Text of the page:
The lower end of the body 10 comprises a toe end defined by the enlarged mass 12. The mass includes a pointed apex 34 which is an extension of edge 14, lateral sides 36, a flat bottom surface 38, an upper surface 40, and a convex trailing edge 42. The enlarged mass 12 of the toe end defines sacrificial metal which extends the life of the knife over known constructions in that maximum wear occurs at this location. Also, it will be appreciated that the knife body and lead edge 14 is of a generally curved configuration of concave form which extends to the toe end and apex 34 ahead of the remainder of the body 10, and it is the toe end which normally engages rocks and other buried debris which impose the highest stresses and impact upon the body.

Adjacent its trailing edge 42 the toe end mass is formed with a pair of recesses 44 intersecting lateral sides 36 as will be appreciated from FIG. 4. The recesses 44 define a narrowed portion 46 of a thickness substantially equal to the outer diameter of the dispensing tube 20, as later described, and the recesses intersect the trailing edge 42, and forwardly, are defined by surfaces 48. As will be appreciated from the drawing, the portion 46 is centrally located with respect to the lateral sides 36 and is protected against direct engagement with a face of the soil being penetrated.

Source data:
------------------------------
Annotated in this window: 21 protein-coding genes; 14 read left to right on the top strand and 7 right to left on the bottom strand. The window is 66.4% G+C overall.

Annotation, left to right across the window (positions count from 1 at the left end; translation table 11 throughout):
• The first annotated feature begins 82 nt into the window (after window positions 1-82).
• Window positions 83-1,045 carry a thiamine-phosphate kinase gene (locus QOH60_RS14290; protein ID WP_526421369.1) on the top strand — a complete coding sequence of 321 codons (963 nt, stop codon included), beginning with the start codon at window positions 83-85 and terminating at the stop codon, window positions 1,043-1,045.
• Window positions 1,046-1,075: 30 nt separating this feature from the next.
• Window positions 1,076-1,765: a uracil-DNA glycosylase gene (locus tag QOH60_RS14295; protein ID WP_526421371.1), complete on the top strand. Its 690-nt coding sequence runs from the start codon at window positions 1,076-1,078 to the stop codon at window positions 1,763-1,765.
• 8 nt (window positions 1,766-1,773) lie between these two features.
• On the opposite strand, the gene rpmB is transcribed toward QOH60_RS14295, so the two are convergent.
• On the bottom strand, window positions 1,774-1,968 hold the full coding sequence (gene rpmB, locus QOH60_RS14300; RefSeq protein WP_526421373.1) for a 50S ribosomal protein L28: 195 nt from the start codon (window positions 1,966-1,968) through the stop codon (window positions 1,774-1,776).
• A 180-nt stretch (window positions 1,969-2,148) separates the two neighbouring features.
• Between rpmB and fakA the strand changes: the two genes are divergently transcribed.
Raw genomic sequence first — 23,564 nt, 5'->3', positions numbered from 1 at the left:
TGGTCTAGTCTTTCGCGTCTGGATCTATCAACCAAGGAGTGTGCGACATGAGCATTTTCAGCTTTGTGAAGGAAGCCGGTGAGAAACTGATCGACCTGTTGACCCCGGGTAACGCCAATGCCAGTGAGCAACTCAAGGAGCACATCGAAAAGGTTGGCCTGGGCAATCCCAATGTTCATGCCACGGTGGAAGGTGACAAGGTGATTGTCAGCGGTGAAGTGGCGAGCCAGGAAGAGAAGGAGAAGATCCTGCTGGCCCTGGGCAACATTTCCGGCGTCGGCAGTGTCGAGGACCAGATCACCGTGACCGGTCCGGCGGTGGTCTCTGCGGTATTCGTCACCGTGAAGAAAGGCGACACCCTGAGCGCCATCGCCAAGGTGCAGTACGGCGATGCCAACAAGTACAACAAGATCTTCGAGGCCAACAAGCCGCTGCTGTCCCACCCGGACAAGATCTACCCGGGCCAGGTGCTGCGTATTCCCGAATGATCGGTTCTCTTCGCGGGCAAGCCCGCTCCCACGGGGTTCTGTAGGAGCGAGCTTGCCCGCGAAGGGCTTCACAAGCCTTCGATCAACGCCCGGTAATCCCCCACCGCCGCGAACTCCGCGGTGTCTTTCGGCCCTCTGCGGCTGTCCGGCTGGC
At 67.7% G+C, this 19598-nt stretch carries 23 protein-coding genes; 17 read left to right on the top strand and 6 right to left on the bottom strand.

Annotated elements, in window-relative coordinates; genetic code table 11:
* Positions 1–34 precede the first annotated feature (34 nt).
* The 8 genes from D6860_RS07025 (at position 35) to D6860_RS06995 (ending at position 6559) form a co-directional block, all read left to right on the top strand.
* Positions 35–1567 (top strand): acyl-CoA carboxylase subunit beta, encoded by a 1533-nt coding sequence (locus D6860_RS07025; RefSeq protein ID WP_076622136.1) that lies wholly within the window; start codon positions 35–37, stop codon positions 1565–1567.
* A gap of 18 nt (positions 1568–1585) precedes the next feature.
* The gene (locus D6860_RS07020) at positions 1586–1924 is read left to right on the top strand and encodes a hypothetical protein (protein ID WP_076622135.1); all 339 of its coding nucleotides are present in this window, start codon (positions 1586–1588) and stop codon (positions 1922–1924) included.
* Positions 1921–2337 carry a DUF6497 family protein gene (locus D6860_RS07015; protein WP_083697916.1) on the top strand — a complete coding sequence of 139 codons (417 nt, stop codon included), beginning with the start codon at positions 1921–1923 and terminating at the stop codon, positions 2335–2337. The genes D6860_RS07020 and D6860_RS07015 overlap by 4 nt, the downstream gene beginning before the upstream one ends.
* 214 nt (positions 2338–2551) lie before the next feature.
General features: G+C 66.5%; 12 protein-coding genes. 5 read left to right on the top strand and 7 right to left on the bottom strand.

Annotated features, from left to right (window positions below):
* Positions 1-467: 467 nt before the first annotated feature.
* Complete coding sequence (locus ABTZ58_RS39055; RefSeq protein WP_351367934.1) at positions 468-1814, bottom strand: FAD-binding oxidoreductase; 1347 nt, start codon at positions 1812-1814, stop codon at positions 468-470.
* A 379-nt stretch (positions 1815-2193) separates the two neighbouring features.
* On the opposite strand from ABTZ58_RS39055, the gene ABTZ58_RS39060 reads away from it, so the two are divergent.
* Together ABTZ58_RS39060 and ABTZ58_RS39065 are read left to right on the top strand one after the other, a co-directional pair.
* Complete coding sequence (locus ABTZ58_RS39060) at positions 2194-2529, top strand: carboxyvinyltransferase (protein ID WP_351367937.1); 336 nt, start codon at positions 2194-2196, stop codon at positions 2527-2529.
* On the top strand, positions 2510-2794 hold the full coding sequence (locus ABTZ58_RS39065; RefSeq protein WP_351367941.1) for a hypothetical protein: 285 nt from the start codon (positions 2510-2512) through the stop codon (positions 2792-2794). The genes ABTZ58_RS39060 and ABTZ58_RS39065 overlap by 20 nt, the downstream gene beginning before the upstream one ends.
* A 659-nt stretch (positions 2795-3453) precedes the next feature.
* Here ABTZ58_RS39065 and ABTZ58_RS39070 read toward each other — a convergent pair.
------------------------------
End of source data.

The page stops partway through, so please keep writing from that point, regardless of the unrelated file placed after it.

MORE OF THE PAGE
The "beaver tail" projection portion 18 is located upon the body central region and extends rearwardly from the trailing edge 16. The projection 18 is of a generally planar configuration, and the plane thereof is obliquely oriented to the general length of the toe mass 12 wherein the projection wide trailing edge is closer to the toe end than the narrower leading portion. The lower surface 50 of the projection 18 will engage the soil directly behind the knife and backfill the slit that has been formed and simultaneously compact the soil due to the oblique orientation of the projection. This immediate refilling of the slit and soil compaction after injection of the fertilizer will insure retention of the fertilizer, and distinguishes over more conventional fertilizing apparatus wherein slit backfilling and compaction is produced by rollers or other apparatus trailing the plow or knife. As will be appreciated from FIG. 3 the maximum width of the projection 18 is remote from the body 10 and the disclosed projection configuration makes the most efficient use of the cast metal of the body.